Burt Bacharach – Reach Out

  • With a Triple Plus (A+++) Shootout Winning side one and a Double Plus (A++) side two, this copy had some of the best sound we have ever heard on Reach Out
  • This copy was super full-bodied and dynamic with real weight down low, nice bite to the brass, tons of energy and a lot of Tubey Magic. 
  • Tons of hits – The Look Of Love, Message To Michael, Alfie, What The World Needs Now, I Say A Little Prayer and more
  • Engineering by Phil Ramone (Casino Royale) and Henry Lewy (Sergio Mendes, Joni Mitchell) each doing their own tracks – compare and contrast for yourself
  • “[Reach Out] present[s] Bacharach’s vision of his work at its most straightforward, and it is enjoyable on its own terms, as a snapshot of his own sensibilities at that time.”

We were surprised at how lively and dynamic the best pressings of Reach Out can be.

Above all this is simply a fun album of pop tunes, cleverly arranged and played with gusto. (I would be very surprised if these West Coast sessions weren’t Wrecking Crew to a man, or woman as the case may be. Bacharach is known to be a stickler, so only the best of the best session guys and gals would make the cut.)

When it sounds this good the music is positively wonderful. There are tons of Burt Bacharach hits here — The Look Of Love (sounding even better than it does on Casino Royale!), Message To Michael, Alfie, What The World Needs Now, I Say A Little Prayer and many more.

What the best sides of Reach Out have to offer is not hard to hear:

  • The biggest, most immediate staging in the largest acoustic space
  • The most Tubey Magic, without which you have almost nothing. CDs give you clean and clear. Only the best vintage vinyl pressings offer the kind of Tubey Magic that was on the tapes in 1967
  • Tight, note-like, rich, full-bodied bass, with the correct amount of weight down low
  • Natural tonality in the midrange — with all the instruments having the correct timbre
  • Transparency and resolution, critical to hearing into the three-dimensional space of the studio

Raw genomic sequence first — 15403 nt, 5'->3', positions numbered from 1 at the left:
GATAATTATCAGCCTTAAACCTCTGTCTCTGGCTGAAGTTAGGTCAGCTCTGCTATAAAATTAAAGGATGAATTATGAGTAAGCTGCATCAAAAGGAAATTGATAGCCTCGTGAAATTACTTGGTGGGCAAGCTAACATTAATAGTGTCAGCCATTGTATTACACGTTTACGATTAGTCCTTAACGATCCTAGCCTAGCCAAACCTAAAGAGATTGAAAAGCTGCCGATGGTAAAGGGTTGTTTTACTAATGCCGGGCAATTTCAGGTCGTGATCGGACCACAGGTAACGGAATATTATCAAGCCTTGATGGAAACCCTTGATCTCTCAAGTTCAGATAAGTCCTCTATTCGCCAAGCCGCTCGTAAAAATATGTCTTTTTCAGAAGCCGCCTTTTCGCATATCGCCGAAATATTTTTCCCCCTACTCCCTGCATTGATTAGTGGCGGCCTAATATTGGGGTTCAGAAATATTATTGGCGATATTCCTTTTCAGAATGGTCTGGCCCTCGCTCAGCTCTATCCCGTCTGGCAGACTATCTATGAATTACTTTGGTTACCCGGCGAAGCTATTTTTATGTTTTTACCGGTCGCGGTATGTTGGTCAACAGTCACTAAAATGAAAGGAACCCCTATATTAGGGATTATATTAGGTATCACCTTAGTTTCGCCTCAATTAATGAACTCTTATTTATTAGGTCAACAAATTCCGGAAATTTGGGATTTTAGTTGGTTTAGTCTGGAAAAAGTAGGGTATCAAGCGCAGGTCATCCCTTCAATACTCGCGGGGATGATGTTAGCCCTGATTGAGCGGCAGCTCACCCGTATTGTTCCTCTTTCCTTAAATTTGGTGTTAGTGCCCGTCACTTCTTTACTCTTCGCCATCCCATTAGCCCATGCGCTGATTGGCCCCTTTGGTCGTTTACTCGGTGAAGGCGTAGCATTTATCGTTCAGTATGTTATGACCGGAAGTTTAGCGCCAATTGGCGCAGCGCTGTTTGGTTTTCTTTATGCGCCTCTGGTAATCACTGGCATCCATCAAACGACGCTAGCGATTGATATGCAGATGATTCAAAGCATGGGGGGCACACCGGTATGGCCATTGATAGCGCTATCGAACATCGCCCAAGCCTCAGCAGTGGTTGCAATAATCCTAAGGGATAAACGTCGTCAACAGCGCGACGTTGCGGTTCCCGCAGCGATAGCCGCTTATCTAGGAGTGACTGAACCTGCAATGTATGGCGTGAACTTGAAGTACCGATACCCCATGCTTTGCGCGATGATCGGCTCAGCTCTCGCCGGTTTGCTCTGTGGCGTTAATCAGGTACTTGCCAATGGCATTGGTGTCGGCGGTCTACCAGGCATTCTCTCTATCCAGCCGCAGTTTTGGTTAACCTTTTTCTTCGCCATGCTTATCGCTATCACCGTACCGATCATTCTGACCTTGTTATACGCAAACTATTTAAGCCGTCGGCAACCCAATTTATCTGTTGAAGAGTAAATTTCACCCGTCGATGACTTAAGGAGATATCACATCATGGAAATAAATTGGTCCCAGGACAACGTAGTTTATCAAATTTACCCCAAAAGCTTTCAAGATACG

No doubt there’s more but we hope that should do for now. Playing the record is the only way to hear all of the qualities we discuss above, and playing the best pressings against a pile of other copies under rigorously controlled conditions is the only way to find a pressing that sounds as good as this one does.

The Songs

Most of the material really works, while some of it is not much more than passable (and the less said about the vocal the better).

That said, you just might fall in love with some of these songs. Anyone who’s crazy about the Casino Royale soundtrack is probably going to have a good time with this record, at a fraction of the cost a Hot Stamper copy of the album would set you back (and we haven’t had one in years; in case you were wondering, finding clean good sounding copies at an affordable price is just not in the cards anymore).

What We’re Listening For on Reach Out

  • Energy for starters. What could be more important than the life of the music?
  • The Big Sound comes next — wall to wall, lots of depth, huge space, three-dimensionality, all that sort of thing.
  • Then transient information — fast, clear, sharp attacks, not the smear and thickness common to most LPs.
  • Tight, note-like bass with clear fingering — which ties in with good transient information, as well as the issue of frequency extension further down.
  • Next: transparency — the quality that allows you to hear deep into the soundfield, showing you the space and air around all the players.